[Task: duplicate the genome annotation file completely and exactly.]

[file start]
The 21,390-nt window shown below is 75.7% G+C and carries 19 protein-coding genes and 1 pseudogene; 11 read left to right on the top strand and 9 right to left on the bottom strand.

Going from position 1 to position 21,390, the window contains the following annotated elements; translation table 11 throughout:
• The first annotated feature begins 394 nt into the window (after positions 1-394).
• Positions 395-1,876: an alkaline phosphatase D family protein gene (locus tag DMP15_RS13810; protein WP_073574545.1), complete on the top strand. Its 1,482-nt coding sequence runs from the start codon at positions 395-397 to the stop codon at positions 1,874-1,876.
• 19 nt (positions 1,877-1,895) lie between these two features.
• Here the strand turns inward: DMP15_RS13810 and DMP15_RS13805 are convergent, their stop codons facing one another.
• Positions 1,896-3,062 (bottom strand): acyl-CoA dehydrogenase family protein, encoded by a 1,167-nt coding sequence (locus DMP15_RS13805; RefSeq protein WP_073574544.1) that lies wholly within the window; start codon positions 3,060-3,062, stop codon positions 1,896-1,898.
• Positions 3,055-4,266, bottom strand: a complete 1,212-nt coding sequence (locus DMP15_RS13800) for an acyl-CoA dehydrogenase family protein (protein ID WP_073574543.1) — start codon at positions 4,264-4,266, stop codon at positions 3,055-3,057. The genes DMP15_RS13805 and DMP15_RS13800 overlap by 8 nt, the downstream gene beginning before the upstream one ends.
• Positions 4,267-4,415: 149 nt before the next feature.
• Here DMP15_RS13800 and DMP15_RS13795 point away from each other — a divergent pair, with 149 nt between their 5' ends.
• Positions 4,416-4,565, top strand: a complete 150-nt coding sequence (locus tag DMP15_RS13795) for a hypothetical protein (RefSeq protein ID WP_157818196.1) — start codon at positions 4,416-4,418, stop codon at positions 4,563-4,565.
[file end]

The 21,390-nt window shown below is 75.7% G+C and carries 19 protein-coding genes and 1 pseudogene; 11 read left to right on the top strand and 9 right to left on the bottom strand.

Going from position 1 to position 21,390, the window contains the following annotated elements; translation table 11 throughout:
• The first annotated feature begins 394 nt into the window (after positions 1-394).
• Positions 395-1,876: an alkaline phosphatase D family protein gene (locus tag DMP15_RS13810; protein WP_073574545.1), complete on the top strand. Its 1,482-nt coding sequence runs from the start codon at positions 395-397 to the stop codon at positions 1,874-1,876.
• 19 nt (positions 1,877-1,895) lie between these two features.
• Here the strand turns inward: DMP15_RS13810 and DMP15_RS13805 are convergent, their stop codons facing one another.
• Positions 1,896-3,062 (bottom strand): acyl-CoA dehydrogenase family protein, encoded by a 1,167-nt coding sequence (locus DMP15_RS13805; RefSeq protein WP_073574544.1) that lies wholly within the window; start codon positions 3,060-3,062, stop codon positions 1,896-1,898.
• Positions 3,055-4,266, bottom strand: a complete 1,212-nt coding sequence (locus DMP15_RS13800) for an acyl-CoA dehydrogenase family protein (protein ID WP_073574543.1) — start codon at positions 4,264-4,266, stop codon at positions 3,055-3,057. The genes DMP15_RS13805 and DMP15_RS13800 overlap by 8 nt, the downstream gene beginning before the upstream one ends.
• Positions 4,267-4,415: 149 nt before the next feature.
• Here DMP15_RS13800 and DMP15_RS13795 point away from each other — a divergent pair, with 149 nt between their 5' ends.
• Positions 4,416-4,565, top strand: a complete 150-nt coding sequence (locus tag DMP15_RS13795) for a hypothetical protein (RefSeq protein ID WP_157818196.1) — start codon at positions 4,416-4,418, stop codon at positions 4,563-4,565.